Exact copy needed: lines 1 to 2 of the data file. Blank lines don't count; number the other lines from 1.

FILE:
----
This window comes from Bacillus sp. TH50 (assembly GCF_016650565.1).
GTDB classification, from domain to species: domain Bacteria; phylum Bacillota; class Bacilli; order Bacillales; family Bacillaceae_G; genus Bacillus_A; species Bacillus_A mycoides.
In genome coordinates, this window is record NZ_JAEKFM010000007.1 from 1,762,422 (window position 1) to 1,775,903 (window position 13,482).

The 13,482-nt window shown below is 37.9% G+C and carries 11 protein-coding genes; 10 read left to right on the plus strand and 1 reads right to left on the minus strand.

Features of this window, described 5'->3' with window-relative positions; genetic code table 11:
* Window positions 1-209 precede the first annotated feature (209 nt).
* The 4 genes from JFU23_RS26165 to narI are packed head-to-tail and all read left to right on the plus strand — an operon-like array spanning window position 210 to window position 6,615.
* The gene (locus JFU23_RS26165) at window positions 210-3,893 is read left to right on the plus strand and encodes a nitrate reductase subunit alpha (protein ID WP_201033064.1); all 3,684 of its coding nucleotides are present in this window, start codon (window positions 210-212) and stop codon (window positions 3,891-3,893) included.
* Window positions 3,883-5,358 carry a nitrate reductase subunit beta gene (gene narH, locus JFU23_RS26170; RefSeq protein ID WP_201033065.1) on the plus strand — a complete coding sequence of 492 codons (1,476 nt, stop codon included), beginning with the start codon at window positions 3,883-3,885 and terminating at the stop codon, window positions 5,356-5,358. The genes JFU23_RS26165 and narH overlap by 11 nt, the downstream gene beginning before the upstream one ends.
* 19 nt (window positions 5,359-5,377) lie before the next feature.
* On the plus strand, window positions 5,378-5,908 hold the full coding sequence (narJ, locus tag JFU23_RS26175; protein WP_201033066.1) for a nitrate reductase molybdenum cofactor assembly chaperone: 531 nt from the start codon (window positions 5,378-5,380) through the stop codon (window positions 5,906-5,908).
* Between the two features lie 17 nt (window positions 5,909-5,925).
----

This window comes from Bacillus sp. TH50 (assembly GCF_016650565.1).
GTDB classification, from domain to species: domain Bacteria; phylum Bacillota; class Bacilli; order Bacillales; family Bacillaceae_G; genus Bacillus_A; species Bacillus_A mycoides.